It’s important to know where you come from.
For the 4,000 students enrolled at SJC Long Island, it’s crucial to understand that the Patchogue campus would not exist had it not been for the establishment of the College’s original campus in Clinton Hill, Brooklyn. And for the 1,200 students at SJC Brooklyn, it’s vital to know that their campus’ roots stretch back more than 100 years — to 1916, when 12 young women joined St. Joseph’s College for Women as the College’s inaugural class.
Most importantly, for the more than 5,000 enrolled SJC students and more than 34,000 alumni, none of this would be possible without the Sisters of St. Joseph.
History and SJC are strongly linked.
In preparation for the College’s Centennial in 2016, a video series was born with a simple thought: How valuable would it be to gather perspectives from the influential sisters who carried SJC through the last 70 years?
It made me realize how important it is when we come together. It was really impactful, the information I obtained from the Sisters.”
Thus the oral history project, “Voices of SJC,” was born.
Earlier this year, under the supervision of the McEntegart Library’s Lauren Kehoe and Mayumi Miyaoka, 11 SJC Brooklyn ACES honors students visited Founders Hall, the residence of several Sisters of St. Joseph, to gather a collected history of SJC. Over hours of conversations, the students recorded priceless first-hand stories and recollections from S. Margaret Buckley ’55, S. Mary Florence Burns ’46, S. Pat Dittmer ’72 and S. Elizabeth Hill ’64.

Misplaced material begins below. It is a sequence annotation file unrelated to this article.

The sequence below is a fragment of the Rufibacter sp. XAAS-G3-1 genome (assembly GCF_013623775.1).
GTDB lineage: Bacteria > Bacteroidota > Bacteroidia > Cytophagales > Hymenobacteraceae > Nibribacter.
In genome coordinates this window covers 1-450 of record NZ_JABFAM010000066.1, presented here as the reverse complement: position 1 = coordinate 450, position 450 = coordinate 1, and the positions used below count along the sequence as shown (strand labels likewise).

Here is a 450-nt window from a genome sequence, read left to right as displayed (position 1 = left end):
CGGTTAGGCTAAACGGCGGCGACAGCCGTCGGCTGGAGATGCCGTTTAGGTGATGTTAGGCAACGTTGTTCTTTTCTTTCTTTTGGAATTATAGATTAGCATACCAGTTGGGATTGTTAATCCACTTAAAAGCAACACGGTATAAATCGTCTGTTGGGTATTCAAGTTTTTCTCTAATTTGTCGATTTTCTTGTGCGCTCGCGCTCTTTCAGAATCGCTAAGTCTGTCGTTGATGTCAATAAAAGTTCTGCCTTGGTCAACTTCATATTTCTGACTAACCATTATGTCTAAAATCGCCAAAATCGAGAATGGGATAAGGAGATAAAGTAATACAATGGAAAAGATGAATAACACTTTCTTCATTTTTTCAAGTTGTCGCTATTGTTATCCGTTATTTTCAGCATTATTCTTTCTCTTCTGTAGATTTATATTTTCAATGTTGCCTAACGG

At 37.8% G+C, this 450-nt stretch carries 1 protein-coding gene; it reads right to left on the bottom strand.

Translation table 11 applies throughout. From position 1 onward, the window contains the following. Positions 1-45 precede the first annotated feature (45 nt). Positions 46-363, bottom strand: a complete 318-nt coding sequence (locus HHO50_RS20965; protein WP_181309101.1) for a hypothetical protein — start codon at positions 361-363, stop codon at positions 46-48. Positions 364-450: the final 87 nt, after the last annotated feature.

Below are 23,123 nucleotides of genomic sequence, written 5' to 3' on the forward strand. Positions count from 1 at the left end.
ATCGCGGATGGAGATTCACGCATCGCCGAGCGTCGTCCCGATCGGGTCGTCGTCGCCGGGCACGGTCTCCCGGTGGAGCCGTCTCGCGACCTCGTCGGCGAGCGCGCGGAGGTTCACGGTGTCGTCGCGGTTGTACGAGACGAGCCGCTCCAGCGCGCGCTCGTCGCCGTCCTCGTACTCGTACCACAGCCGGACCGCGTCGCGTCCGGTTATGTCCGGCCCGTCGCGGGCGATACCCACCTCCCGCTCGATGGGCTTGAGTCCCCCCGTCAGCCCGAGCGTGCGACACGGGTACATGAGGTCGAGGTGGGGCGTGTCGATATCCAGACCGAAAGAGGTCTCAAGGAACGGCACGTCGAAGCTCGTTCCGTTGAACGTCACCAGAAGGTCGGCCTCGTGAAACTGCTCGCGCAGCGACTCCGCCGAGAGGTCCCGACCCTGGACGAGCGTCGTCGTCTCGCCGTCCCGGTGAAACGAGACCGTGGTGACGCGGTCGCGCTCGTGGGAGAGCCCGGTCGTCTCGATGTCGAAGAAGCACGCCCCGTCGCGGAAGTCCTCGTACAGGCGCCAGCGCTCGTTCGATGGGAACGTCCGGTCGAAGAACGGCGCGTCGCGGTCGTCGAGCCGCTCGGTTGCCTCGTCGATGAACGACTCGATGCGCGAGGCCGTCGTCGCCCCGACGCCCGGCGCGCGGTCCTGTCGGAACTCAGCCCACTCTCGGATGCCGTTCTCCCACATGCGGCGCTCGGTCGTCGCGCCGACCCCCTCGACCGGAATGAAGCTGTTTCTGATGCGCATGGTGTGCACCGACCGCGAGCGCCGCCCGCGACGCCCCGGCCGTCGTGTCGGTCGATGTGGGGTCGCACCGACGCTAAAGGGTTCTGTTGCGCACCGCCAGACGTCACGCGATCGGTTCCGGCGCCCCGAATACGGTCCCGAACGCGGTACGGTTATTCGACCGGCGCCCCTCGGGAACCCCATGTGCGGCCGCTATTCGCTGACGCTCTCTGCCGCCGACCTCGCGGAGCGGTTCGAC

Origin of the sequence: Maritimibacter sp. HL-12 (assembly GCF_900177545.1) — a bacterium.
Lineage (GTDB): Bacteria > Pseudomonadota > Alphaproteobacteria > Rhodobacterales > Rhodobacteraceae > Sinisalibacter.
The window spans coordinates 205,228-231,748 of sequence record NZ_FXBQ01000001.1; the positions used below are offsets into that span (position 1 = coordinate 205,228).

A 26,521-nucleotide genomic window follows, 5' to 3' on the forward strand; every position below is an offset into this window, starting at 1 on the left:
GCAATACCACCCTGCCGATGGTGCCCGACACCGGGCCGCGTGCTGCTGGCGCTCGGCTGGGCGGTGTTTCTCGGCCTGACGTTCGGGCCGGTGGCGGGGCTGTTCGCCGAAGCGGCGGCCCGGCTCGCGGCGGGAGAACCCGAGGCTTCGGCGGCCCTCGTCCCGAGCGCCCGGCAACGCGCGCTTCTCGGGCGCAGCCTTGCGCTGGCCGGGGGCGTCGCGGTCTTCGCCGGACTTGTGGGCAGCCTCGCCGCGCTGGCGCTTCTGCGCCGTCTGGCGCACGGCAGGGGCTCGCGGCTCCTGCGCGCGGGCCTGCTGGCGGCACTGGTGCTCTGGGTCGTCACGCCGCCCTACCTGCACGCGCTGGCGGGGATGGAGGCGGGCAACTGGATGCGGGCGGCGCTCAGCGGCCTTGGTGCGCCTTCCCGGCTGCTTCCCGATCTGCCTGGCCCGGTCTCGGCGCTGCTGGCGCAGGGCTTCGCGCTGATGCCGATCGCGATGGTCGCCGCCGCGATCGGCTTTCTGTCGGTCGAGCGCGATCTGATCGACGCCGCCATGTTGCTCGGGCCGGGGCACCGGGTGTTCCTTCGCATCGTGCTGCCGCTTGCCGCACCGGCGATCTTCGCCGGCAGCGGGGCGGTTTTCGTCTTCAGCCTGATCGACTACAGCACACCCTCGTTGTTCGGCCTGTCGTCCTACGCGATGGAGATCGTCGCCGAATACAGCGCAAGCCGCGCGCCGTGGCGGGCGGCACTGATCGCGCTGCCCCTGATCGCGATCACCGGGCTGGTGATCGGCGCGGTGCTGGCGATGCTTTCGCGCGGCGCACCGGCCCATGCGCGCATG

For the ACES students involved, the interviews were a wonderful gift.
“It made me realize how important it is when we come together,” said ACES sophomore Amarfi Collado. “It was really impactful, the information I obtained from the Sisters.”
The ACES Program, founded in 2001, is designed for and inspired by immigrant and international students with exceptional academic abilities. The program has grown to hold 113 students from over 30 countries. Though they hail from all over the globe, ACES students share in the fact that English is not their first (or sometimes second) language.
“The strength of the ACES program is a testament to the charism of the sisters and the mission of St. Joseph’s College,” said ACES Director Catherine Meehan. “We are so grateful that our students had the opportunity to work closely with Brooklyn librarians in researching the rich history of our College.”
On Nov. 7, the students and Sisters reunited in Tuohy Hall for a special panel discussion to reflect on the impact of the project.
The program was moderated by SJC SGA President (and ACES senior) Juanita Arias. Other students on the panel included Yesseny Fernandez, Susan Reyes-Hernandez, Amarfi Collado, Dara Desrosiers and Pamela Castillo.
Click on the video below for OnCampus’ video recap of the event.